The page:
Mobile Consumer Report 2013 Nielsen

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Transcript of Mobile Consumer Report 2013 Nielsen

  • THE MOBILE CONSUMER A GLOBAL SNAPSHOT FEBRUARY 2013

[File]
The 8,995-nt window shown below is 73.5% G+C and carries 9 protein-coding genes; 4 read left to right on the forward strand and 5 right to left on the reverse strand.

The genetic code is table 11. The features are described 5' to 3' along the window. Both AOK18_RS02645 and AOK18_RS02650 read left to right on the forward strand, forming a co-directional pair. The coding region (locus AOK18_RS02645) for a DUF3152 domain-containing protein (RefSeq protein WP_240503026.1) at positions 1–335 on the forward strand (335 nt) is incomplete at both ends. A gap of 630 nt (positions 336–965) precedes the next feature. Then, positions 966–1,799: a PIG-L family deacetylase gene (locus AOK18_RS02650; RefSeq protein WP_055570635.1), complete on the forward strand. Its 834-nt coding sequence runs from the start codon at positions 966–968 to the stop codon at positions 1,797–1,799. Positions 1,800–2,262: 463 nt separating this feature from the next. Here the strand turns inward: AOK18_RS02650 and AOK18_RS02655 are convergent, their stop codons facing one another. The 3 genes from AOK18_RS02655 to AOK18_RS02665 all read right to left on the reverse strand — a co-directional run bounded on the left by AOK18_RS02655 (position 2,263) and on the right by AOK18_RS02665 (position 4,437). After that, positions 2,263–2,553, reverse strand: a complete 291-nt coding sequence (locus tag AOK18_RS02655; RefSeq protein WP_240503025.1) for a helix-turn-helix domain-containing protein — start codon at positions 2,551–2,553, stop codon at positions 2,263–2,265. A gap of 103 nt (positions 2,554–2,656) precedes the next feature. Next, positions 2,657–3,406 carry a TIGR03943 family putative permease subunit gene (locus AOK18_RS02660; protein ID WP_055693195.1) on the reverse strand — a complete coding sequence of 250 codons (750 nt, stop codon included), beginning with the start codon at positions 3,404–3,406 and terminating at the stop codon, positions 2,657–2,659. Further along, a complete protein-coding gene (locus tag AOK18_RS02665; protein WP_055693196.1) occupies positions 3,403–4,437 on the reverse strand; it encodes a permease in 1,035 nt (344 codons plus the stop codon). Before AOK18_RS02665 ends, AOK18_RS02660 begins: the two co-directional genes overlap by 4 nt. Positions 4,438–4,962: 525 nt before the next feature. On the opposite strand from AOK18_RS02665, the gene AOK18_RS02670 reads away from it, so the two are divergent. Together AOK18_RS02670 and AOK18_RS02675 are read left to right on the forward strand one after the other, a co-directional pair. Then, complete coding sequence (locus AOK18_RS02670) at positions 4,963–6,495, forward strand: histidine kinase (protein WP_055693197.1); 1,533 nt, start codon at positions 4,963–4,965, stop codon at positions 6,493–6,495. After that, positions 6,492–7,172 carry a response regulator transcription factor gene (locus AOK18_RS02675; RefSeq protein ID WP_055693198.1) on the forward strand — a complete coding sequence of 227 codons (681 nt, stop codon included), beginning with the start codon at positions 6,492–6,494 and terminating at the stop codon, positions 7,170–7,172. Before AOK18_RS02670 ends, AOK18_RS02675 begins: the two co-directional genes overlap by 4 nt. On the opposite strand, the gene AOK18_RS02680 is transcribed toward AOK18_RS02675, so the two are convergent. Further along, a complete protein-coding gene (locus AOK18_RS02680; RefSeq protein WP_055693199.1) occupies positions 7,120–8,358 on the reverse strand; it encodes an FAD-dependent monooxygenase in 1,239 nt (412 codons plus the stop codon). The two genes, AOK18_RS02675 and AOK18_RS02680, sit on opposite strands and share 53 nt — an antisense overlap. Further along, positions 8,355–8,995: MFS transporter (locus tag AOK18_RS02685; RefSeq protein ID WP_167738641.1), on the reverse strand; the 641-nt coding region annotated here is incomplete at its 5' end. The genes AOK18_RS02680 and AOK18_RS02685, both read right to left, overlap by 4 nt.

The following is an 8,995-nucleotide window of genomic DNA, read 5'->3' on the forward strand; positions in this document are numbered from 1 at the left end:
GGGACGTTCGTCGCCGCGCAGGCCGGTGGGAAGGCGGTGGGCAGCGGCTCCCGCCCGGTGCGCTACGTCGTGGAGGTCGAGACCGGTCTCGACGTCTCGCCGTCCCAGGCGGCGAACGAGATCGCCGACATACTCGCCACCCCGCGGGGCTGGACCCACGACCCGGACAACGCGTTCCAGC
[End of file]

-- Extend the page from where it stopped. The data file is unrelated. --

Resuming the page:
• 2 The Mobile Consumer: A Global Snapshot MobileThe Next Media Powerhouse When the first call was placed on a handheld mobile phone in 1973, the prototype device used was capable of less than 30 minutes of battery life and took 10 hours to re-charge. Fast-forward some 40 years later and mobile device ownership has reached critical mass around the world. Today, these devices serve as the primary communications and media vehicles for many and play an increasingly important role in the daily lives of consumers in both developed and high-growth economies. To better understand todays mobile world, weve selected data from the following countries Australia, Brazil, China, India, Italy, South Korea, Russia, Turkey, the United Kingdom, and the United States for an in- depth look at mobile consumers and how they use their devices around the globe. 3The Mobile Consumer: A Global Snapshot